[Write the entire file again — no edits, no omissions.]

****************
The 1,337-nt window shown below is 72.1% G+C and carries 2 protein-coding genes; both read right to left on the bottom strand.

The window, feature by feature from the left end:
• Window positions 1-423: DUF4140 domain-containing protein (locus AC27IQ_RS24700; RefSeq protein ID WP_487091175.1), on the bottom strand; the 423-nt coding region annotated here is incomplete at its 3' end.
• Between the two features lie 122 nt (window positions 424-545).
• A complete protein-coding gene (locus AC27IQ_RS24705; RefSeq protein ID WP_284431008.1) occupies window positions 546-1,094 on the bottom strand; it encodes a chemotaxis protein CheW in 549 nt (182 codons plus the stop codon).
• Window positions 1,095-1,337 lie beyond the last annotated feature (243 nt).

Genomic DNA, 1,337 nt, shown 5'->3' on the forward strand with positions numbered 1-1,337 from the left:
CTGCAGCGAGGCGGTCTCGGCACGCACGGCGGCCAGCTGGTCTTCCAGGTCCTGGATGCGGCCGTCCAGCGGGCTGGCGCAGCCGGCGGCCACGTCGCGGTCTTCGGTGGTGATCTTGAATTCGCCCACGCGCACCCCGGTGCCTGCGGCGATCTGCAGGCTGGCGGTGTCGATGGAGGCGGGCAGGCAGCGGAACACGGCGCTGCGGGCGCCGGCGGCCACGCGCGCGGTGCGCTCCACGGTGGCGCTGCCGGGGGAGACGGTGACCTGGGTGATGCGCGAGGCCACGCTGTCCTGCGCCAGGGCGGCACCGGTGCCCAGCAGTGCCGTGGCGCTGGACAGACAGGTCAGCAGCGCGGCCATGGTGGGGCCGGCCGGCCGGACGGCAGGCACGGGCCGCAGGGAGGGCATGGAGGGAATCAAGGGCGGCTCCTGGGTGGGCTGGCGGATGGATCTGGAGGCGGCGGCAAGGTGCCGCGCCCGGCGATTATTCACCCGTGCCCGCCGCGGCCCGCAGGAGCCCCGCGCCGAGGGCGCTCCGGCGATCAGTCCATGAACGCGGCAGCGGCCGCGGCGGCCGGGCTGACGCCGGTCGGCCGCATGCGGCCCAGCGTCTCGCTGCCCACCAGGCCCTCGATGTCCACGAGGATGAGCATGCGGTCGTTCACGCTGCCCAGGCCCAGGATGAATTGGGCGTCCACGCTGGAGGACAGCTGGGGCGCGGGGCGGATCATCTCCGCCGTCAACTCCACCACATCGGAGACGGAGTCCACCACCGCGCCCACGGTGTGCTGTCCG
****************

The 1,337-nt window shown below is 72.1% G+C and carries 2 protein-coding genes; both read right to left on the bottom strand.

The window, feature by feature from the left end:
• Window positions 1-423: DUF4140 domain-containing protein (locus AC27IQ_RS24700; RefSeq protein ID WP_487091175.1), on the bottom strand; the 423-nt coding region annotated here is incomplete at its 3' end.
• Between the two features lie 122 nt (window positions 424-545).
• A complete protein-coding gene (locus AC27IQ_RS24705; RefSeq protein ID WP_284431008.1) occupies window positions 546-1,094 on the bottom strand; it encodes a chemotaxis protein CheW in 549 nt (182 codons plus the stop codon).
• Window positions 1,095-1,337 lie beyond the last annotated feature (243 nt).

Genomic DNA, 1,337 nt, shown 5'->3' on the forward strand with positions numbered 1-1,337 from the left:
CTGCAGCGAGGCGGTCTCGGCACGCACGGCGGCCAGCTGGTCTTCCAGGTCCTGGATGCGGCCGTCCAGCGGGCTGGCGCAGCCGGCGGCCACGTCGCGGTCTTCGGTGGTGATCTTGAATTCGCCCACGCGCACCCCGGTGCCTGCGGCGATCTGCAGGCTGGCGGTGTCGATGGAGGCGGGCAGGCAGCGGAACACGGCGCTGCGGGCGCCGGCGGCCACGCGCGCGGTGCGCTCCACGGTGGCGCTGCCGGGGGAGACGGTGACCTGGGTGATGCGCGAGGCCACGCTGTCCTGCGCCAGGGCGGCACCGGTGCCCAGCAGTGCCGTGGCGCTGGACAGACAGGTCAGCAGCGCGGCCATGGTGGGGCCGGCCGGCCGGACGGCAGGCACGGGCCGCAGGGAGGGCATGGAGGGAATCAAGGGCGGCTCCTGGGTGGGCTGGCGGATGGATCTGGAGGCGGCGGCAAGGTGCCGCGCCCGGCGATTATTCACCCGTGCCCGCCGCGGCCCGCAGGAGCCCCGCGCCGAGGGCGCTCCGGCGATCAGTCCATGAACGCGGCAGCGGCCGCGGCGGCCGGGCTGACGCCGGTCGGCCGCATGCGGCCCAGCGTCTCGCTGCCCACCAGGCCCTCGATGTCCACGAGGATGAGCATGCGGTCGTTCACGCTGCCCAGGCCCAGGATGAATTGGGCGTCCACGCTGGAGGACAGCTGGGGCGCGGGGCGGATCATCTCCGCCGTCAACTCCACCACATCGGAGACGGAGTCCACCACCGCGCCCACGGTGTGCTGTCCG